The Vatican set itself on a collision course with other Christian faiths yesterday, reaffirming the primacy of the Roman Catholic Church in a corrective document that it said was designed to clear up recent "erroneous" doctrine, AFP reports.
The document's central claim, that the Catholic Church is "the one true Church of Christ," is likely to revive a debate that has dogged the Vatican's relationship with rival denominations for decades.
For the second time in a week, Pope Benedict XVI has corrected what he says are erroneous interpretations of the Second Vatican Council, reasserting the primacy of the Roman Catholic Church and saying other Christian communities were either defective or not true churches.
Benedict approved a document released Tuesday from his old office, the Congregation for the Doctrine of the Faith, which repeated church teaching on Catholic relations with other Christians.
While there was nothing doctrinally new in the document, it nevertheless prompted swift criticism from Protestants, Lutherans and other Christian denominations spawned by the 16th century Reformation.
"It makes us question the seriousness with which the Roman Catholic Church takes its dialogues with the Reformed family and other families of the church," said the World Alliance of Reformed Churches, which groups 75 million Reformed Christians in 214 churches in 107 countries.
"It makes us question whether we are indeed praying together for Christian unity," the alliance said in a letter to the Vatican's key ecumenical official, Cardinal Walter Kasper, charging that the document took ecumenical dialogue back to the pre-Vatican II era.
One of the key developments from Vatican II, the 1962-65 meetings that modernized the church, was its ecumenical outreach.
Another key change was the development of the New Mass in the vernacular, which essentially replaced the old Latin Mass. On Saturday, Benedict revived the old Latin Mass, saying it was wrong for bishops to deny it to the faithful because it had never been abolished. Traditional Catholics cheered the move, but more liberal ones called it a step back from Vatican II.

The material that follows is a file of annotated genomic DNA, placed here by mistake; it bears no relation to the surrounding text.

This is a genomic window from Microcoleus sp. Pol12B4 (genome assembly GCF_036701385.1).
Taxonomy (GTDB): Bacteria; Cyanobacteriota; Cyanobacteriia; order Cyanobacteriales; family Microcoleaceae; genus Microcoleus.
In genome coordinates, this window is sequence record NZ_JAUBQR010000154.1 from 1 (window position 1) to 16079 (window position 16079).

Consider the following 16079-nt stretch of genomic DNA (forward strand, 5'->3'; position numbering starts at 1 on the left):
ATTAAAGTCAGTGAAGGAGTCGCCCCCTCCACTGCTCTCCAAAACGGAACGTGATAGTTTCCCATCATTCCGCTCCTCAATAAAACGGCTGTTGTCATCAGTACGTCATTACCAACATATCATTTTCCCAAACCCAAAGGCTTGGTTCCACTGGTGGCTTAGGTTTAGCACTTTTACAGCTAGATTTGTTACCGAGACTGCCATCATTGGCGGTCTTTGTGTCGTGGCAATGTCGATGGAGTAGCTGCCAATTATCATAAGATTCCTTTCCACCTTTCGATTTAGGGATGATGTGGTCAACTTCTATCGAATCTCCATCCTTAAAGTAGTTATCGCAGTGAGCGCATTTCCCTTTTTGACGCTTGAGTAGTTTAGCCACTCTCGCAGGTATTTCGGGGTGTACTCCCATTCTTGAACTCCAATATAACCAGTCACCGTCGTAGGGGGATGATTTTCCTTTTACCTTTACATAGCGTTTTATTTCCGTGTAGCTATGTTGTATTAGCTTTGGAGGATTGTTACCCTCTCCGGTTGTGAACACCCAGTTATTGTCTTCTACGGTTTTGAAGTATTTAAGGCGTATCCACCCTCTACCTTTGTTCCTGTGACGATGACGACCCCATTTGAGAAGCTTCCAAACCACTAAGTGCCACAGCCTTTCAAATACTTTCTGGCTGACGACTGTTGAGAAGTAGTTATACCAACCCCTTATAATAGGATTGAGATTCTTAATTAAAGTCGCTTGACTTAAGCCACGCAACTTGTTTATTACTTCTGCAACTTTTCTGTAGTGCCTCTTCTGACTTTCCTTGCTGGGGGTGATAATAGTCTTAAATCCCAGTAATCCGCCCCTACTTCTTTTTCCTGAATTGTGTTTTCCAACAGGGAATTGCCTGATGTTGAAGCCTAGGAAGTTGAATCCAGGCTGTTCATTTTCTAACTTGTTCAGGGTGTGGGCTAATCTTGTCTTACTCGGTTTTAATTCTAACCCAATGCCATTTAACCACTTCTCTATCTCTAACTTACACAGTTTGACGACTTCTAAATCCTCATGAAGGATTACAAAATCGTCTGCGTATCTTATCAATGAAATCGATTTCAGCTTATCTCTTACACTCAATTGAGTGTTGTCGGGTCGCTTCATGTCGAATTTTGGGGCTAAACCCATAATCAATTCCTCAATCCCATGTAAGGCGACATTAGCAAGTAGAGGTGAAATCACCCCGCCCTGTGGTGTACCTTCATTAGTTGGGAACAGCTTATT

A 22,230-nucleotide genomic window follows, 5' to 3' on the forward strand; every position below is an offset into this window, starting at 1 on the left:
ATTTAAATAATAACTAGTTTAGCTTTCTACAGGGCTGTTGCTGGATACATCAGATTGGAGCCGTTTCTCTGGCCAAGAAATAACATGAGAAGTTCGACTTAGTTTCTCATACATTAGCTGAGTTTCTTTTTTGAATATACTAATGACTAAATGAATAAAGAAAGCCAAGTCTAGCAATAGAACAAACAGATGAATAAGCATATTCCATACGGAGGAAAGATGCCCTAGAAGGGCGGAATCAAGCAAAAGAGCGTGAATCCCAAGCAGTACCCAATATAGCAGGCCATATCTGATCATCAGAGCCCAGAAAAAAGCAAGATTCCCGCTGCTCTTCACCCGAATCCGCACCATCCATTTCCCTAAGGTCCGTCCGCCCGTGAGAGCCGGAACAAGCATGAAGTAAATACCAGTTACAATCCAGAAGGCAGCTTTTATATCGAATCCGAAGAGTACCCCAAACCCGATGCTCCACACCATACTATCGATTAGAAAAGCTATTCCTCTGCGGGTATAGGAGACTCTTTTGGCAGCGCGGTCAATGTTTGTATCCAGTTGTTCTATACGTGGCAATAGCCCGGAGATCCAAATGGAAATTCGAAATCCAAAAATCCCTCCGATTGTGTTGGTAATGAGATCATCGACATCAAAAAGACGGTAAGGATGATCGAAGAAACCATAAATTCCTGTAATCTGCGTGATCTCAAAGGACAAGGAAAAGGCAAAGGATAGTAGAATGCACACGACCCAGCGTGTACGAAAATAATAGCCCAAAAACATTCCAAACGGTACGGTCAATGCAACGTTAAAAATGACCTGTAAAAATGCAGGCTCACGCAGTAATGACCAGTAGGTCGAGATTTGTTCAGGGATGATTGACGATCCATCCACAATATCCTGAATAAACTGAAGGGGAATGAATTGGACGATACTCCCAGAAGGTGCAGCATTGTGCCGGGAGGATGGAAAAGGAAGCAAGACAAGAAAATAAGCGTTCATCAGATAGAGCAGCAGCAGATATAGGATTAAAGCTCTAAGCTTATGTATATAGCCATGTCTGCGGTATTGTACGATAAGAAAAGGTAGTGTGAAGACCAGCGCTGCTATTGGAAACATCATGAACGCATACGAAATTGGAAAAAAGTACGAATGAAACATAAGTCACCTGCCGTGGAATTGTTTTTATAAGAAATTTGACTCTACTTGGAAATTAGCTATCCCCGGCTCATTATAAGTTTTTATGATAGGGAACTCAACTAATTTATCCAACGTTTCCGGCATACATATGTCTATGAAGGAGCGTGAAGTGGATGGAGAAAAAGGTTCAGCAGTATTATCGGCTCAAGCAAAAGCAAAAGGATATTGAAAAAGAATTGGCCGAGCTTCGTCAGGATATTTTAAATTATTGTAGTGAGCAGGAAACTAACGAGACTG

Benedict, who attended Vatican II as a young theologian, has long complained about what he considers the erroneous interpretation of the council by liberals, saying it was not a break from the past but rather a renewal of church tradition.
The Congregation for the Doctrine of the Faith said it was issuing the new document on ecumenism because some contemporary theological interpretations of Vatican II's ecumenical intent had been "erroneous or ambiguous" and had prompted confusion and doubt.
The new document - formulated as five questions and answers - restates key sections of a 2000 text the pope wrote when he was prefect of the congregation, "Dominus Iesus," which riled Protestant, Lutheran and other Christian denominations because it said they were not true churches but merely ecclesial communities and therefore did not have the "means of salvation."
"Christ 'established here on earth' only one Church," said the document released as the pope vacations at a villa in Lorenzago di Cadore, in Italy's Dolomite mountains.
The other communities "cannot be called 'churches' in the proper sense" because they do not have apostolic succession - the ability to trace their bishops back to Christ's original apostles - and therefore their priestly ordinations are not valid, it said.
The Rev. Sara MacVane, of the Anglican Centre in Rome, said there was nothing new in the document.
"I don't know what motivated it at this time," she said. "But it's important always to point out that there's the official position and there's the huge amount of friendship and fellowship and worshipping together that goes on at all levels, certainly between Anglican and Catholics and all the other groups and Catholics."
The document said Orthodox churches were indeed "churches" because they have apostolic succession and that they enjoyed "many elements of sanctification and of truth." But it said they lack something because they do not recognize the primacy of the pope - a defect, or a "wound" that harmed them, it said.